This is our farm column from farmer Casey O’Neill. O’Neill is the owner operator of HappyDay Farms north of Laytonville, and a long time advocate for the cannabis community in Mendocino Co; more of his writing can be found here. The opinions expressed in this column are those of the writer. If you would like to submit a letter to the editor feel free to write to [email protected].
Sitting in a portable hammock under the redwoods, feeling the cool air move across my face. The sun breaks over the ridgeline on a morning of rest and reflection. The big O’Neill family campout comes at just the right time for some much needed recuperation.
With the hecticness of the fire last weekend and our regular schedule of rapid rotation farming it has been tough to catch up. I went to market running high on the adrenaline of the incident, but there was a crash in store for me the next day as the fatigue set in. Though I came away from the fire feeling victorious and hopeful, it took a toll on my adrenals and psyche that I’m still processing.
It is hard to separate a work-life balance and define clear time for self-care. Where do I draw the line between the things I do for work and the things I do for fun? If I raise animals for meat that we eat as a family, is that work, fun, life, all of the above? Without clear demarcations between the various efforts it becomes easy to be overwhelmed when something out of the ordinary occurs.
Assessing the farm after the fire, we’ve begun making several changes. We moved the pigs and sheep up to the ranch, getting them away from the burned pasture and melted electric fencing and onto forage that has rebounded well after we ran chickens on it this spring. There is still some green in the tall, perennial grasses, and the sheep are chomping away at it.
Coordinating the feeding efforts takes more work because I can’t just walk out my door and feed the pigs with the garden wastes we store in our above-ground root cellar. I have to be more clear about my planning so that the tubs of mixed forage are at the ranch and available at feeding time. The ranch is only a half mile away, but it still makes the difference between needing to drive there and not.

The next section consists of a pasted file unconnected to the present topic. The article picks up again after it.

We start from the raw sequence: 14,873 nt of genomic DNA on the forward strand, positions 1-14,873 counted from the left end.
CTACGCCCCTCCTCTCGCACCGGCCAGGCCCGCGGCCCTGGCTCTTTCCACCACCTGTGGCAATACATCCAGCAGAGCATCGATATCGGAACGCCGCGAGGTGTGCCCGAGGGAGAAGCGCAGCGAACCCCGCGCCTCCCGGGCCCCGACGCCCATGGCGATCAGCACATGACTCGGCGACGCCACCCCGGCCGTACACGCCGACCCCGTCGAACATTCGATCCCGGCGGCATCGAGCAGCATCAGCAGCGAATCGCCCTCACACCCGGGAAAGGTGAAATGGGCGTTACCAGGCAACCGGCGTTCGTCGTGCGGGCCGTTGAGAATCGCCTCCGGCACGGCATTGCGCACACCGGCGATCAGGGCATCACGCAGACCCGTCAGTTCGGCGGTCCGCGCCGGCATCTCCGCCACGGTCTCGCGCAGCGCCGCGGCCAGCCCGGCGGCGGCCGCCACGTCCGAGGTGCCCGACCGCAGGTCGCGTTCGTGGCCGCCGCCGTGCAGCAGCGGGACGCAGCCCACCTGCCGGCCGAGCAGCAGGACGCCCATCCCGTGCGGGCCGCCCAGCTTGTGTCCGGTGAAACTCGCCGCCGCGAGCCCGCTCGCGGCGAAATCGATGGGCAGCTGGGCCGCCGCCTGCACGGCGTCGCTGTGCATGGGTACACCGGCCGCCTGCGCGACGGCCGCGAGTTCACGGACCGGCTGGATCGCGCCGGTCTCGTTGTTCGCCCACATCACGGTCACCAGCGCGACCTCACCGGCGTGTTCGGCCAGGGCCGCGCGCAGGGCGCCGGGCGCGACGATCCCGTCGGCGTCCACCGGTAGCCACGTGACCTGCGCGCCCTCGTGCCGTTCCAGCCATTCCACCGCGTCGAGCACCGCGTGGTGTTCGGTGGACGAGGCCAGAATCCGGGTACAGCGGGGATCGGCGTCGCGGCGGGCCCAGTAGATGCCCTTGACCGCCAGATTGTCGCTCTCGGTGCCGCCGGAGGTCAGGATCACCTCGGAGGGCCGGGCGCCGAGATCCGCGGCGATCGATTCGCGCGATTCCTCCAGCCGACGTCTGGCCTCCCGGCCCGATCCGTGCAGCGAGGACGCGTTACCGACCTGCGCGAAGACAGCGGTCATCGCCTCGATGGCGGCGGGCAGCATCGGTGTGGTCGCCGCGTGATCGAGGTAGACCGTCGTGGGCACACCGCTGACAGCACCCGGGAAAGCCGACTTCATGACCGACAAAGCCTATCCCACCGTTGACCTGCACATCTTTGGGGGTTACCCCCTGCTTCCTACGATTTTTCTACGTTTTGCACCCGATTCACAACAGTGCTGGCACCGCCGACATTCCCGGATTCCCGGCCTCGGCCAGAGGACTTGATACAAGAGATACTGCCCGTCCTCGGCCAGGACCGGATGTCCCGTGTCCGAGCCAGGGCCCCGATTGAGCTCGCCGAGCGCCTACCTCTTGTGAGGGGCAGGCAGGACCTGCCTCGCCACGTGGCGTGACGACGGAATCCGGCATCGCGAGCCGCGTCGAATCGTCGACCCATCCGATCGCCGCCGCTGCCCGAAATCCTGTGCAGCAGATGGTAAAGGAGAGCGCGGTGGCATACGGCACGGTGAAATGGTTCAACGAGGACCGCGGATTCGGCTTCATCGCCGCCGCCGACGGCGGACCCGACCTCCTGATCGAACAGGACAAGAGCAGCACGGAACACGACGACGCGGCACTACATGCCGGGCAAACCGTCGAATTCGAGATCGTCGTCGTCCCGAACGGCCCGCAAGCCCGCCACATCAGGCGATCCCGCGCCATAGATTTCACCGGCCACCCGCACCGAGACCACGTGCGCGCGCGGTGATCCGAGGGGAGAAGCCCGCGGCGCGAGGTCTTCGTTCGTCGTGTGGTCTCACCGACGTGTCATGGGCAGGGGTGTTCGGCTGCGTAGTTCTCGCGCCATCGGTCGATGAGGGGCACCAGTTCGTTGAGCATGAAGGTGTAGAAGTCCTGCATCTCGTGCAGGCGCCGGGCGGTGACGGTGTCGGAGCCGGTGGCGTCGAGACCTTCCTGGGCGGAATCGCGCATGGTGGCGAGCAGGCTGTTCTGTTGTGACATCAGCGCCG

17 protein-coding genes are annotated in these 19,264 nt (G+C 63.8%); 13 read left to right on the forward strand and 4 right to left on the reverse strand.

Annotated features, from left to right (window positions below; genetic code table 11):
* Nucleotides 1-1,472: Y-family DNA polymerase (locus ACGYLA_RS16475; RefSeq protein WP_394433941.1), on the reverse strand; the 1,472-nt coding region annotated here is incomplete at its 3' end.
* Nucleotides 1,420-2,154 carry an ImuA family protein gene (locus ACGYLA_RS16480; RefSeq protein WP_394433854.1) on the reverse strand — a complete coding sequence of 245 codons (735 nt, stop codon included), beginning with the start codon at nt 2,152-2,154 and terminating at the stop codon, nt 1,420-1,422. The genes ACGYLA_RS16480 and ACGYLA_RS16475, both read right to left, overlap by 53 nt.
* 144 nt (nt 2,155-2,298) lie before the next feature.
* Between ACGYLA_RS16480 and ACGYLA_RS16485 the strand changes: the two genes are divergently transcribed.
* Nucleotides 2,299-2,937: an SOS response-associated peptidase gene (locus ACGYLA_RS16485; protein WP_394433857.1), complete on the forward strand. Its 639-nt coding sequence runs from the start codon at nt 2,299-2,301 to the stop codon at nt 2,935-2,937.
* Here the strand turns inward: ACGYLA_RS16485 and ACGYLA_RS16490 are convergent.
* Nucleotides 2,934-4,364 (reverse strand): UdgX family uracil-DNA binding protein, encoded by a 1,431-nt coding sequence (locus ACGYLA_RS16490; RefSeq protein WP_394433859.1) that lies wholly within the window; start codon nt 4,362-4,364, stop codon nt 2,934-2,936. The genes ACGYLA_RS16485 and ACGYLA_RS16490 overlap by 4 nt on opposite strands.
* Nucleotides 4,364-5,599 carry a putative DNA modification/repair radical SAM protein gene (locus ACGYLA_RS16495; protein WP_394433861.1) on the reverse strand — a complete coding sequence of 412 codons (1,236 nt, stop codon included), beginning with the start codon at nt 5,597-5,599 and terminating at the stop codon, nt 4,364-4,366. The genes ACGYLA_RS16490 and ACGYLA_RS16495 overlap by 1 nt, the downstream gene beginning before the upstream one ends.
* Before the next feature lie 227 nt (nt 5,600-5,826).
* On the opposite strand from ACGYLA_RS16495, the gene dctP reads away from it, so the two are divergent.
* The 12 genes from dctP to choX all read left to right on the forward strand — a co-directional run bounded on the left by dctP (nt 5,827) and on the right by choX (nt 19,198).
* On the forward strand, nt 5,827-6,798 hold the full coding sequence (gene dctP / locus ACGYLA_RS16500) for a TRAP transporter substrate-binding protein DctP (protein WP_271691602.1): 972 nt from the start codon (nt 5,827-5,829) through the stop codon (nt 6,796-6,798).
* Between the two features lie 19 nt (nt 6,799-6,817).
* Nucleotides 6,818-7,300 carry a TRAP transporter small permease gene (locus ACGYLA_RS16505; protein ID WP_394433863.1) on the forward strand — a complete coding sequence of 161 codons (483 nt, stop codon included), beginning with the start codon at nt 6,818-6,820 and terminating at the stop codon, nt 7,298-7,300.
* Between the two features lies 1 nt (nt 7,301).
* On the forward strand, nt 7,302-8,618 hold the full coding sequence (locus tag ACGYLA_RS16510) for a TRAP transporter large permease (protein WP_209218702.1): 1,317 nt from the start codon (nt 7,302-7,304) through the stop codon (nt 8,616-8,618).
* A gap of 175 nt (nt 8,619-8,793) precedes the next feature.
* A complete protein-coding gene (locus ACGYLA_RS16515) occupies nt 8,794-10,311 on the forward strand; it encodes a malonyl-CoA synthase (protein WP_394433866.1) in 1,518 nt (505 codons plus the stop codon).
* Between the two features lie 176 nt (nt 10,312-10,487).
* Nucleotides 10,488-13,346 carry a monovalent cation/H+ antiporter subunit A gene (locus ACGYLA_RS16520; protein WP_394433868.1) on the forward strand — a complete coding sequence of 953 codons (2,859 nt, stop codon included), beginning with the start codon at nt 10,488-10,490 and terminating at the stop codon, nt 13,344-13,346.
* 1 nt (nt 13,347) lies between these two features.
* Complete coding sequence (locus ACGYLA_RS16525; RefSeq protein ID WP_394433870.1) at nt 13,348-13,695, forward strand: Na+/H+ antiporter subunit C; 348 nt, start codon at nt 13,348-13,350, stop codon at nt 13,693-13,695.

The turkeys and laying hens are already set up at the ranch, so as a team we’ve gotten a decent handle on making sure the animal chores are taken care of, but each new iteration brings changes in practice that have to be sussed out and coordinated. The farm evolves as we move through the season, and we learn to work together as a family and a broader network of land partners and team members.
Everything is growing fast, including the many weeds that still need to be controlled. We’re working on weed-eating and harvesting the burgeoning abundance as forage for animals, cutting alfalfa, mallow and comfrey and pulling out wild lettuce and grasses. Weed management is interesting on our steep slopes and the cut banks between the terraces. I want ground cover and habitat, and I value the perennials for biomass forage, fertility and support for pollinators, but things get wild and out of control this time of year.
The fire has put a new perspective on my thinking about the tall grasses, and with the abundant spring rains we have more clearing to do than usual. We now have a huge firebreak to the North, so our efforts turn to the grasslands to the East towards Bell Springs and the South where the prevailing afternoon winds tend to come from. Clearing around tanks will help protect those resources so that we can use them to fight fire and they don’t burn in a future event.
We lost hoses and temporary water lines that weren’t buried, and along with the melted electric poultry netting and pig fencing we still have cleanup to do. One of the big takeaways for me is that we will always rise to the challenge of the initial catastrophe, but organizing ourselves for the followup takes time and energy that is difficult to muster in the heat and bustle of summer.
Though my mind clamored about all the things that needed to be done, we loaded up the van and headed up to Richardson’s Grove for the weekend to see uncles, aunties, cousins and the full complement of the next generation scampering around like I did when I was little. It feels good to get away from the work, much needed rest and perspective to gather myself for the next push. As always, much love and great success to you on your journey!